0
$\begingroup$

Consider the two distributions $$F_y(w) = \begin{cases} 0 \ &\text{if} \ w < 1\\ w-1 \ &\text{if} \ 1\leq w < 2\\ 1 \ &\text{if} \ 2\leq w \end{cases}$$ and $$F_z(w) = \begin{cases} 0 \ &\text{if} \ w < 1\\ \frac{1}{3}w \ &\text{if} \ 0\leq w < 3\\ 1 \ &\text{if} \ 3\leq w \end{cases}$$ Determine whether or not $F_y$ or $F_z$ is first order or second order stochastically dominantes the other.

Attempted solution - Suppose $w = 1.6$ then $F_y(w) = .6$ and $F_z(w) = .533$ so $F_y(w) > F_z(w)$ when $w = 1.6$. But if $w = 1.5$ then $F_y(w) = F_z(w)$, so $F_y$ nor $F_z$ is first order stochastically dominates the other.

I am not sure how to show if second order stochastically dominante applies, any suggestions are greatly appreciated.

$\endgroup$
1
$\begingroup$

Since $F_y(1) = 0 < \frac{1}{3} = F_z(1)$ and $F_y(2) = 1 > \frac{2}{3} = F_z(2)$. Therefore, neither $F_y$ nor $F_z$ FOSD the other one.

Suppose $Y\sim F_y$ and $Z\sim F_z$. Notice that $Y$ is a uniform random variable over the interval $(1,2)$ and $Z$ is the uniform random variable over the interval $(0, 3)$. Both have the same mean: $\mathbb{E}(Y) = \mathbb{E}(Z) = 1.5$. We will show that $F_y$ second order stochastically dominates $F_z$ i.e. for every concave function $u$ the following holds: $\mathbb{E}(u(Y))\geq \mathbb{E}(u(Z))$.

\begin{eqnarray*} \mathbb{E}(u(Z)) & = & \displaystyle\int_0^3 u(z)\frac{1}{3}dz\\ & = & \int_0^1 u(z)\frac{1}{3}dz+\int_1^2 u(z)\frac{1}{3}dz+\int_2^3 u(z)\frac{1}{3}dz \\ & = & \int_0^1 u(z)\frac{1}{3}dz+\int_1^2 u(z)\frac{1}{3}dz+\int_0^1 u(z+2)\frac{1} {3}dz \\ & = & \int_0^1 (u(z)+u(z+2))\frac{1}{3}dz+\int_1^2 u(z)\frac{1}{3}dz \\ & = & \int_0^1 \left(\frac{1}{2}u(z)+\frac{1}{2}u(z+2)\right)\frac{2}{3}dz+\int_1^2 u(z)\frac{1}{3}dz \\ & \leq & \int_0^1 u(z+1)\frac{2}{3}dz+\int_1^2 u(z)\frac{1}{3}dz \ \ \ldots \ [\text{By Concavity of $u$}] \\ & = & \int_1^2 u(z)\frac{2}{3}dz+\int_1^2 u(z)\frac{1}{3}dz \\ & = & \int_1^2 u(z)dz \\ & = & \mathbb{E}(u(Y))\end{eqnarray*}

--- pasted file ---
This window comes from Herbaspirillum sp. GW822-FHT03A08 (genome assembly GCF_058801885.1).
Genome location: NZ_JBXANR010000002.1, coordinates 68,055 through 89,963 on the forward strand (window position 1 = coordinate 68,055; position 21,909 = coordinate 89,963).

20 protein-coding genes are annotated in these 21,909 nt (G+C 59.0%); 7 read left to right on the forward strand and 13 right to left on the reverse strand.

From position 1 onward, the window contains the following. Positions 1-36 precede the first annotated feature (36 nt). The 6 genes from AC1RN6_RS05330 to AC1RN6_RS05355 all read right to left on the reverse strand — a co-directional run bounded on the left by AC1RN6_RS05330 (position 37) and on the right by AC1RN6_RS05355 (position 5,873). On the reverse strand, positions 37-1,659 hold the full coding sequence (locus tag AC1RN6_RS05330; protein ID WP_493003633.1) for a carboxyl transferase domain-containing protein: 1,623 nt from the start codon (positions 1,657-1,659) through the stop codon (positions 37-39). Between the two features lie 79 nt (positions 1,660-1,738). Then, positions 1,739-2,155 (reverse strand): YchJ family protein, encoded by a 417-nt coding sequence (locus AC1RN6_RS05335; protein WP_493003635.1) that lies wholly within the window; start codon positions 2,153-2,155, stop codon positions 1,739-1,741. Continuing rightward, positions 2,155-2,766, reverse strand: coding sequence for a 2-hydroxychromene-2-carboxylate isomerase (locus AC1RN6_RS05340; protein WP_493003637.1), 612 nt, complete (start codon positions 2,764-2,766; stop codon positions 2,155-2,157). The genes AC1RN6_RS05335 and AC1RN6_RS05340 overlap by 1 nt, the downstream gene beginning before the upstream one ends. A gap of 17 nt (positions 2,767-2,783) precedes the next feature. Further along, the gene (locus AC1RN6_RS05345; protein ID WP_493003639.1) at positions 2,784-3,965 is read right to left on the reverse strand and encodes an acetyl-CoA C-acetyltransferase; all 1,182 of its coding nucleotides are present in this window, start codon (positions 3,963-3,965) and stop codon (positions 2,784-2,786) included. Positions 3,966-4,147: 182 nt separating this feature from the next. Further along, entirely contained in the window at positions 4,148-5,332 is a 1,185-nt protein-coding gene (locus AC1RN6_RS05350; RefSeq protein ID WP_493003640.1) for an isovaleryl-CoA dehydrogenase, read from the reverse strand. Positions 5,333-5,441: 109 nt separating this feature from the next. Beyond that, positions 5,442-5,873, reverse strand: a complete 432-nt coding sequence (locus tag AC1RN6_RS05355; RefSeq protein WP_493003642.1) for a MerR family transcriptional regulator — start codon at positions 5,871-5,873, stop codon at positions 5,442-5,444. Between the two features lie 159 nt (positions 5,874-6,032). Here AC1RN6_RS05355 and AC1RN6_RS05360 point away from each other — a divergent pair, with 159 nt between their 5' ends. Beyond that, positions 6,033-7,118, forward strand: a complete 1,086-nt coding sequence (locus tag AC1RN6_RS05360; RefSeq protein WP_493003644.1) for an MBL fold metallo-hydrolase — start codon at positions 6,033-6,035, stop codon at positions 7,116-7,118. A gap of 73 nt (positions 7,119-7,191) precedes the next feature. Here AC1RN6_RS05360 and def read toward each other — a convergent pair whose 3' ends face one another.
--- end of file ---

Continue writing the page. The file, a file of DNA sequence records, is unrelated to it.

Therefore, $\mathbb{E}(u(Y))\geq \mathbb{E}(u(Z))$ for every concave $u$.

$\endgroup$
6
  • $\begingroup$ was my attempted solution incorrect? $\endgroup$ – Wolfy Jan 23 '17 at 23:47
  • $\begingroup$ Also, I do not see how $Y$ and $Z$ are uniform? $\endgroup$ – Wolfy Jan 23 '17 at 23:48
  • $\begingroup$ You state the $\mathbb{E}[Y] = 1.5$ but I don't see how you got that, please provide more information $\endgroup$ – Wolfy Jan 23 '17 at 23:52
  • $\begingroup$ Given the CDFs of $Y$, just differentiate it with respect to y and you will get its density as: $f_y(y) = 1$ over $1<y<2$ and $0$ elsewhere. Likewise, the density of $Z$ is $f_z(z) = \frac{1}{3}$ over $0<z<3$ and $0$ elsewhere. Therefore, $Y$ and $Z$ are uniform. To find the means, simply find $\mathbb{E}(Y)$ and $\mathbb{E}(Z)$. Given their densities, you will get $\mathbb{E}(Y)=\mathbb{E}(Z) = 1.5$. $\endgroup$ – Amit Jan 24 '17 at 0:24
  • $\begingroup$ The second line here: $$\int_0^1 u(z)\frac{1}{3}dz+\int_1^2 u(z)\frac{1}{3}dz+\int_2^3 u(z)\frac{1}{3}dz$$ where are these limits coming from? Is it the CDF? $\endgroup$ – Wolfy Jan 24 '17 at 1:16

Your Answer

By clicking “Post Your Answer”, you agree to our terms of service, privacy policy and cookie policy

Not the answer you're looking for? Browse other questions tagged or ask your own question.